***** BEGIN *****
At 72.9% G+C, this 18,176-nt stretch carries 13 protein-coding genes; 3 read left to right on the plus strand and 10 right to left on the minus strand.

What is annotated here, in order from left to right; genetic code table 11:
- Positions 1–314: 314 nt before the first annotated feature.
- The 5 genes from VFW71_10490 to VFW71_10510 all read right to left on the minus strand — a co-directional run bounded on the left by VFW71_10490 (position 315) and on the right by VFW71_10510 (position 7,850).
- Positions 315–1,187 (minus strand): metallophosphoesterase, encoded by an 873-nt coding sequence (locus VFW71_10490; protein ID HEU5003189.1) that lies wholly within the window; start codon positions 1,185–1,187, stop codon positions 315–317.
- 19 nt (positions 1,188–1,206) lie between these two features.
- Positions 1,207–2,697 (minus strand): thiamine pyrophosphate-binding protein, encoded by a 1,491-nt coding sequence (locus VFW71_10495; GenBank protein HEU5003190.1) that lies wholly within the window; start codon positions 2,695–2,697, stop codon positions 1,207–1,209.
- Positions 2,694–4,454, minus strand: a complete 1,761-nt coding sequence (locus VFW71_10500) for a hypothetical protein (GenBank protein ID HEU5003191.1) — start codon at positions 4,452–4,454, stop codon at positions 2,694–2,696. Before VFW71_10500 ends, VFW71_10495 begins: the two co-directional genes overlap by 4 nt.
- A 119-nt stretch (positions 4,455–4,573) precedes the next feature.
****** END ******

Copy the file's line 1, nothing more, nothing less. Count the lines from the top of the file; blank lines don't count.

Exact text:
At 72.9% G+C, this 18,176-nt stretch carries 13 protein-coding genes; 3 read left to right on the plus strand and 10 right to left on the minus strand.